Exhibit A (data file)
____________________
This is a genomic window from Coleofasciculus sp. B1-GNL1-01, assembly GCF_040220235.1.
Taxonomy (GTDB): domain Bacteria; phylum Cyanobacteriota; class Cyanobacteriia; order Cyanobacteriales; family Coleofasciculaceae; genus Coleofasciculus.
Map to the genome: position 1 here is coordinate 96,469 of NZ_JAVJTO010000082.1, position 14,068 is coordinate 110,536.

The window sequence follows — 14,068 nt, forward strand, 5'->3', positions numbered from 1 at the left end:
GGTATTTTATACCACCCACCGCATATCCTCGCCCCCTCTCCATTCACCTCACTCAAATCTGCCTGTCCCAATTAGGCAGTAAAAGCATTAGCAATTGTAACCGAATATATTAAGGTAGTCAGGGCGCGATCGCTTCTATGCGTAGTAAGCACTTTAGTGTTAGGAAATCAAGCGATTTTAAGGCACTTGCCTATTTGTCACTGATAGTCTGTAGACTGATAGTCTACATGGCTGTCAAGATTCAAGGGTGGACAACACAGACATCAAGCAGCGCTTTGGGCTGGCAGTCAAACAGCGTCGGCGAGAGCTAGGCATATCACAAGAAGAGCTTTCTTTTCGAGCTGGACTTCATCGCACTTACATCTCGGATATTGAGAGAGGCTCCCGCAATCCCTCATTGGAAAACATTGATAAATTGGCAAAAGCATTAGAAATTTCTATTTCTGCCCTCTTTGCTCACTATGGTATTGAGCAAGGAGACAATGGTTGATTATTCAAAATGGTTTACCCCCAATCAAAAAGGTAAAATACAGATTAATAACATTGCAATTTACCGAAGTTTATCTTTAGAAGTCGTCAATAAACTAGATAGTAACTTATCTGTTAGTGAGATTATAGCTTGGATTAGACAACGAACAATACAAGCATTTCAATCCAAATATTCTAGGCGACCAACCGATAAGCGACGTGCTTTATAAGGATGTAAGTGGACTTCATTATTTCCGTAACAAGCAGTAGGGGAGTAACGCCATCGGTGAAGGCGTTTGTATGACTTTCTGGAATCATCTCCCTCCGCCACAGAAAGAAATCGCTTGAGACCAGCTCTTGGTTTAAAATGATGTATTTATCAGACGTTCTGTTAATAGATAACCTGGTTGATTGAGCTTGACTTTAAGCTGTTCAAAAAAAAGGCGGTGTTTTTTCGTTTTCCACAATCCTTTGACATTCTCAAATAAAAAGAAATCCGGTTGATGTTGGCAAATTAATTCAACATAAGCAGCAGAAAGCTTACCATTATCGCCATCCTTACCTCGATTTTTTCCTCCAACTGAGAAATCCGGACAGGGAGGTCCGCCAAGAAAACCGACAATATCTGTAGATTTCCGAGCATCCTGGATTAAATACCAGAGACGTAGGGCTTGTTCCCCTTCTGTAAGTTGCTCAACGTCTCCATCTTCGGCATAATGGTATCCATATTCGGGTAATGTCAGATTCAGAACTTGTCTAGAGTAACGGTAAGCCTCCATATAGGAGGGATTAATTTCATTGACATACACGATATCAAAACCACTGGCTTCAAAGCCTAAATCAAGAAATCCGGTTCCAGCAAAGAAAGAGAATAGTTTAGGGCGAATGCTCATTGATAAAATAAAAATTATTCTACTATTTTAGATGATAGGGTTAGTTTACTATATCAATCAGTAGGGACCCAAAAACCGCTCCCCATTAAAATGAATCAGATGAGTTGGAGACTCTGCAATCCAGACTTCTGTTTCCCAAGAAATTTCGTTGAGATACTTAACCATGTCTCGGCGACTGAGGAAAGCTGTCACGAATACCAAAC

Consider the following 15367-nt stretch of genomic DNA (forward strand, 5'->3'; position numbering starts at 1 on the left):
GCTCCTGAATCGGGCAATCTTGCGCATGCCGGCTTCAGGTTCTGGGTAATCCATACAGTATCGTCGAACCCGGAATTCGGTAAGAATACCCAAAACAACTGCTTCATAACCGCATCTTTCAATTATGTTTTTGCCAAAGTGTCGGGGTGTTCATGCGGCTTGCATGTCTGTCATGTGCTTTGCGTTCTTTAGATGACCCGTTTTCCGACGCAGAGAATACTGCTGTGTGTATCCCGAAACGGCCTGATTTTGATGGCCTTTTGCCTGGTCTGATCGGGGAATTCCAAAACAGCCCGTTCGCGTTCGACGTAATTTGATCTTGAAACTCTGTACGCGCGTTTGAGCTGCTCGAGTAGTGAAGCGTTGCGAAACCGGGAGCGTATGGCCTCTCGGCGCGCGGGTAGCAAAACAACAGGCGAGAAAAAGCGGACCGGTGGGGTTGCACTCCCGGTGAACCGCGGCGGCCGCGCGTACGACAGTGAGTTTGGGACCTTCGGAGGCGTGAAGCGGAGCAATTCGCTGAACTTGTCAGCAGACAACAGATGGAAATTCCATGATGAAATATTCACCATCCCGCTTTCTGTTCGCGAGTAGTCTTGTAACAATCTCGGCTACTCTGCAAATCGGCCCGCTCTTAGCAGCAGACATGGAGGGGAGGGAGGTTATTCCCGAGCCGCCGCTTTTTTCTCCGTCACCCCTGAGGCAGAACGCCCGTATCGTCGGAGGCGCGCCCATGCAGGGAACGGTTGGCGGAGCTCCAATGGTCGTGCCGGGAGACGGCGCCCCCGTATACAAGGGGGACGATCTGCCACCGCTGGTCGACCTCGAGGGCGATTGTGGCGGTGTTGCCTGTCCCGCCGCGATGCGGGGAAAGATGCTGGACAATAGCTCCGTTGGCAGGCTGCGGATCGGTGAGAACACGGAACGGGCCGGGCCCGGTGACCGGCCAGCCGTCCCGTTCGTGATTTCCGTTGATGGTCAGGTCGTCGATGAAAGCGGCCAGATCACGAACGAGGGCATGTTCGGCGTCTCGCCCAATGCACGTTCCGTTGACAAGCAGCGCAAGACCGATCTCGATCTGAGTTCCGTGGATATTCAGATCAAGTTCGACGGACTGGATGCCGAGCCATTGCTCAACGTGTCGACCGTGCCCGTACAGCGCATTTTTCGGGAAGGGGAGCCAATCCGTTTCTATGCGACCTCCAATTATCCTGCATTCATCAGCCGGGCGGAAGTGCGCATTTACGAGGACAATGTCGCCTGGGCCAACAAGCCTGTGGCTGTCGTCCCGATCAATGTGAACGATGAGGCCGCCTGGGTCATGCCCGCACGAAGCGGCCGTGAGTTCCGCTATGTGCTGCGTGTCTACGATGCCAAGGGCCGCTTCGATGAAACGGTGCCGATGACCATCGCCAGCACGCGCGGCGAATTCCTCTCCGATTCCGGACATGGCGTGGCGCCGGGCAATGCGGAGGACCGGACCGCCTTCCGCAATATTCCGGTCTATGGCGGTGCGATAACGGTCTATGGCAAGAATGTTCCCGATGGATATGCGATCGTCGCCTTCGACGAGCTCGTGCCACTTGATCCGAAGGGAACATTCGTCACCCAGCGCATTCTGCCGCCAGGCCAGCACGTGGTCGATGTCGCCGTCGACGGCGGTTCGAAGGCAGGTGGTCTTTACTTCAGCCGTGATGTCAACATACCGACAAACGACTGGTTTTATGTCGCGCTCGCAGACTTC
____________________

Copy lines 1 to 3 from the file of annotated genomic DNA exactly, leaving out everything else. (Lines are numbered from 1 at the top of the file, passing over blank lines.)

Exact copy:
This is a genomic window from Coleofasciculus sp. B1-GNL1-01, assembly GCF_040220235.1.
Taxonomy (GTDB): domain Bacteria; phylum Cyanobacteriota; class Cyanobacteriia; order Cyanobacteriales; family Coleofasciculaceae; genus Coleofasciculus.
Map to the genome: position 1 here is coordinate 96,469 of NZ_JAVJTO010000082.1, position 14,068 is coordinate 110,536.